The University of Salford will consult with the microfinance networks (EMN, MFC), the EaSI TA consortium and the Code evaluator throughout the process (MFR). These organisations sit on important technical expertise in the domains of the Code, knowledge of the microcredit sector and insight into the feedback about the Code from practitioners. The purpose these discussions will be to ensure that a) all relevant feedback from sector (collated by the networks, evaluators and TA providers) is captured and b) that proposed amendments address the concerns. The group may also provide support with testing through providing data and contacts.

Stakeholder workshops

The University of Salford will prepare and facilitate five stakeholder workshops held in Brussels and hosted by the European Commission (see table below).




Workshop 1


Customer & investor relations

Workshop 2



Workshop 3


Risk management

Workshop 4


MIS & Reporting standards

Workshop 5


General issues, process & differentiation

Eleven MFIs[2] were invited to the workshops to ensure representation of different providers in terms of country, size, maturity and experience with the Code. Eight stakeholders, including EMN, MFC, EU institutions, banks, investors and experts, were also invited.[3] The participants will review and discuss the changes proposed in the amended interim Code. They will reach consensus on recommendations for the changes to the Code, which may include accepting, rejecting or amending changes to the Code.


The University of Salford will test the interim changes to the Code with a representative selection of 20-25 non-bank microcredit providers. The testing will involve telephone and Skype interviews with the providers. The purpose of the testing is twofold. On the one hand, tests the extent to which the changes are in line with actual practice. On the other, it assesses the degree of disruption the proposed changes would cause for providers that have already signed up to the Code.

Finalising the Code

The University of Salford will analyse and discuss the results of the testing with the Code Steering Group. Based on the results of the testing and the stakeholder workshop recommendations, the University of Salford will draft a proposed final version of the Code. This will be done in consultation with DG EMPL, the Networks, the Code evaluators and the EaSI TA consortium. The Code Steering Group will decide on the approval of the final version and the timing of its implementation.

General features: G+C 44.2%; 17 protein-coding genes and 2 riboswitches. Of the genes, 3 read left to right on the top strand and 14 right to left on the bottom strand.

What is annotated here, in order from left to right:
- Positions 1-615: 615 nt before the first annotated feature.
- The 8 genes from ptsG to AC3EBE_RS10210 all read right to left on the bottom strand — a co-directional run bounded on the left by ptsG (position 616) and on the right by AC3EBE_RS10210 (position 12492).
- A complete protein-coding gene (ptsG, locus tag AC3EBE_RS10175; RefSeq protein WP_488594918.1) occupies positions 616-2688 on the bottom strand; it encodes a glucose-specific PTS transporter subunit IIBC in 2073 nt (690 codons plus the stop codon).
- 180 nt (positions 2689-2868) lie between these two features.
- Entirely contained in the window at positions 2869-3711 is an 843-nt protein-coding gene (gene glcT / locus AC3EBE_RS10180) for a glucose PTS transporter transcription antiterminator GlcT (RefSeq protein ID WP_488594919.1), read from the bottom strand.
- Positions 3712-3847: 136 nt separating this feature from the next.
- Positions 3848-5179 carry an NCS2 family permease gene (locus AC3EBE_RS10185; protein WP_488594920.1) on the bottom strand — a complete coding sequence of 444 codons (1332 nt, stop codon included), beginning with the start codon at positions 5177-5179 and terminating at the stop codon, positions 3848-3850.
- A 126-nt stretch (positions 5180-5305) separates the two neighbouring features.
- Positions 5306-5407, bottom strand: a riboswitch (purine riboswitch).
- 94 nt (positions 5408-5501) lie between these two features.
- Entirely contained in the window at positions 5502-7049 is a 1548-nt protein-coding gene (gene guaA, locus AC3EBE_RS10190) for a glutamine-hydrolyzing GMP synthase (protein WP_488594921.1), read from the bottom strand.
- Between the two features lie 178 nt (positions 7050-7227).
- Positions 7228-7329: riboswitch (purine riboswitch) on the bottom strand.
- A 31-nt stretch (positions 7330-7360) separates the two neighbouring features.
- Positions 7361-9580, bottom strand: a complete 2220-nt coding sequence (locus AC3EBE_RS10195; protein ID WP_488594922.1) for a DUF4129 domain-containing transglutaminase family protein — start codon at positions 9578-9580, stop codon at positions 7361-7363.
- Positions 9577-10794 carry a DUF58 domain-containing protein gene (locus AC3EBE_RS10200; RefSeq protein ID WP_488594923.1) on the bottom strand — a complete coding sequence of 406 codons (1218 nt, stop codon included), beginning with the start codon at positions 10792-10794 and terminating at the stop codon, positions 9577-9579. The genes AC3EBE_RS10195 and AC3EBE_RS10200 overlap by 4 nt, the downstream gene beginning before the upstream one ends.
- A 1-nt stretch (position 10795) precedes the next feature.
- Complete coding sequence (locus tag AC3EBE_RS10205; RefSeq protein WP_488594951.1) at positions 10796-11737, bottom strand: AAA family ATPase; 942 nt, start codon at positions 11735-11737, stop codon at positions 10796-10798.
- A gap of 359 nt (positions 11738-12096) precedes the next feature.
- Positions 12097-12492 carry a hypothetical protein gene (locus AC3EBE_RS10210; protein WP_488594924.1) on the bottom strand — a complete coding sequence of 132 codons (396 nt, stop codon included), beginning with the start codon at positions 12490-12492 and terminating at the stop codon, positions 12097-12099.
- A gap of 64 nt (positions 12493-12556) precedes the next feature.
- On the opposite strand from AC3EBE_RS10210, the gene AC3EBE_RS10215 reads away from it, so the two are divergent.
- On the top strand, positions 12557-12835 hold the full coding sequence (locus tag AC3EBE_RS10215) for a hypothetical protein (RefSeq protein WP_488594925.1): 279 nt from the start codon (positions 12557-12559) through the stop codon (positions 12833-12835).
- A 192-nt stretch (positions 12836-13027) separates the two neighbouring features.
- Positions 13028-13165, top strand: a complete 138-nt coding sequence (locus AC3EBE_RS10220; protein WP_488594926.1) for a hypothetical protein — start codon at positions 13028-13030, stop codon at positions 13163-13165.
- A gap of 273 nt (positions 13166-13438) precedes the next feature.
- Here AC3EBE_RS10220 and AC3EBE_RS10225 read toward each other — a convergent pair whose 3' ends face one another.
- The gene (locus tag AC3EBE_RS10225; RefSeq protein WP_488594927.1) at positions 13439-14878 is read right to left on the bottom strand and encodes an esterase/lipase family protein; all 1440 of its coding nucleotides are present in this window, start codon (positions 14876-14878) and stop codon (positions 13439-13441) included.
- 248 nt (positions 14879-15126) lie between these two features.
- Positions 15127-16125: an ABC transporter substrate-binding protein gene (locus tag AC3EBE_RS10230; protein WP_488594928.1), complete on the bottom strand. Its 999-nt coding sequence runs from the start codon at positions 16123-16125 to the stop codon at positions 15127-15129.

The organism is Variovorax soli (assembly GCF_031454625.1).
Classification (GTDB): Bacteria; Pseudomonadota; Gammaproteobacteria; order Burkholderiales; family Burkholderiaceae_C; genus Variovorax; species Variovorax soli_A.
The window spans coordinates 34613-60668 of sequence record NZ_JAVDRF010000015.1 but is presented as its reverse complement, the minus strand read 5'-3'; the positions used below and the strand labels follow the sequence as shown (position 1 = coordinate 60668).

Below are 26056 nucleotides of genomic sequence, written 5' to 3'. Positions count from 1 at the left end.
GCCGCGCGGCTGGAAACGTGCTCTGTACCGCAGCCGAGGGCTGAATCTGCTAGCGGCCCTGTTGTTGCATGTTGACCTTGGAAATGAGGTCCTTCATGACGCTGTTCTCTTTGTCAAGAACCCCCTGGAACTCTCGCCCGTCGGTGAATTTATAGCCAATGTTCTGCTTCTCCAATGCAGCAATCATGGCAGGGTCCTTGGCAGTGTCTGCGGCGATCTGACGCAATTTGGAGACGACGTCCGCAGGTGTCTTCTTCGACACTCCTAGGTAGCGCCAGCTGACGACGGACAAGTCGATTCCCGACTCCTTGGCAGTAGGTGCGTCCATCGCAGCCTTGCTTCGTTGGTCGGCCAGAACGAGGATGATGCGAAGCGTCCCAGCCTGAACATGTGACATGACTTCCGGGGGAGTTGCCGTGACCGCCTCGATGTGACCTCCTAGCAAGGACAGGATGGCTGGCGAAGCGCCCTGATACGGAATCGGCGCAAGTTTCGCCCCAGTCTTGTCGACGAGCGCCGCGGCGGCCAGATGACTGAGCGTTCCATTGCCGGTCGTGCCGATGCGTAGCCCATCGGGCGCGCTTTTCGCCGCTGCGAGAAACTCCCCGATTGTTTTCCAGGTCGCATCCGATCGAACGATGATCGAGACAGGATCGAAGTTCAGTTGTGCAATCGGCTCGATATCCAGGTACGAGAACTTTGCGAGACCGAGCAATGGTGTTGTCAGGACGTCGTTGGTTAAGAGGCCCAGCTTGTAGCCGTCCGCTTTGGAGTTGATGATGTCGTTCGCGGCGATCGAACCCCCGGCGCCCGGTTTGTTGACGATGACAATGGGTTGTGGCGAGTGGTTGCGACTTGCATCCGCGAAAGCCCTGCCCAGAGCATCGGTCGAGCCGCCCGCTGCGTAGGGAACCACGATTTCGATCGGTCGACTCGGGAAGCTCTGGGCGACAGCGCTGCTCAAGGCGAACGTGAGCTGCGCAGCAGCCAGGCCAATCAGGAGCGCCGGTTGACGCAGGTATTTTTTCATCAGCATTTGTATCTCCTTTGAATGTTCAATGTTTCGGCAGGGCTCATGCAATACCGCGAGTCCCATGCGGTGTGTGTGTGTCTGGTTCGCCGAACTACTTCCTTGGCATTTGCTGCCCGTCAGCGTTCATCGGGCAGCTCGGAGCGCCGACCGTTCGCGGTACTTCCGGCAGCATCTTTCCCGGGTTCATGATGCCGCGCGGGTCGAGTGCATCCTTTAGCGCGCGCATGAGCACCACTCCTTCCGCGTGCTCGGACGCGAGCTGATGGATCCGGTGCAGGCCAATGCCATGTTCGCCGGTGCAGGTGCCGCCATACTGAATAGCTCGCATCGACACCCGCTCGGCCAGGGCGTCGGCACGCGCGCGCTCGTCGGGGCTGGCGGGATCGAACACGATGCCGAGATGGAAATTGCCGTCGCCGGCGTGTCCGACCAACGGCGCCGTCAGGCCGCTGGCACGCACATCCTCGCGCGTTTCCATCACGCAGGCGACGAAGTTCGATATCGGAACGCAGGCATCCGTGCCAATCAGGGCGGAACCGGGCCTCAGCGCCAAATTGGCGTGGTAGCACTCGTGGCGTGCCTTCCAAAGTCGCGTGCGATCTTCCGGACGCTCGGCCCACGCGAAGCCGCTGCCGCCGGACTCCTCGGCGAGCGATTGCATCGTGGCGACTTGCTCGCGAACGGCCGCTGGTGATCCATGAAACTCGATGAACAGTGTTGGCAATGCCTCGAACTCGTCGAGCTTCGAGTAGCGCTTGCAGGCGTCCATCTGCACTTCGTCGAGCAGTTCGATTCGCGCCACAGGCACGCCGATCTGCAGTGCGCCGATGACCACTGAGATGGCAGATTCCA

Transitional arrangements

The consultation process will take account of the possible transition arrangements needed to introduce new provisions in the Code, ensuring that all changes take account of the situation of MFIs that have been recognised as Code-compliant in the pass. The Code Steering Group will consider an adequate phase-in period, taking due account of technical assistance needs and rating procedures.


The table below shows the key milestones and dates for the Code revision process.



Stakeholder workshops

December 2018 – May 2019


January – May 2019

Draft final version Code and self-assessment tool


Updated Code methodology


Final documents presented

End August 2019

The consultation and testing process is scheduled to last until May 2019. The drafting of the final Code will take place between June and August 2019. The date for the Code Steering Group meeting to approve the amended Code has yet to be fixed. The Code Steering Group will decide on the timetable for the implementation of the revised Code.

Getting involved

If you have not been invited to the workshops, it is possible to stay up to date with the process. The following documents will be made publicly available

  • The collated feedback and interim draft update of the Code and the self-assessment tool;
  • The agenda, papers and minutes for all the stakeholder workshops;
  • Details on the testing of the draft recommendations;
  • Draft final update of the Code and the self-assessment tool

It is also possible to provide input and comments. If you have any comments, questions or suggestions, please send these to

[1] The Code steering group consists of representatives from DG EMPL, EMN, MFC, Frankfurt School of Finance (EaSI TA consortium lead), MFR (Code evaluators), University of Salford and Vlerick Business School

[2] These were MicroLux (Luxembourg), Qredits (Netherlands), Adie (France), PerMicro (Italy), Microfinance Ireland (Ireland), Credal (Belgium), AFI (Greece), SIS Credit (Bulgaria), Goodbee (Romania) and AgroInvest (Serbia). Kepa (Greece) was also invited as AFI was unable to attend all the workshops.

[3] These were EMN, MFC, MicroBank La Caixa (Spain), Cooperative Bank of Karditsa (Greece), Inpulse, MFR, Frankfurt School of Finance and Management and EIF.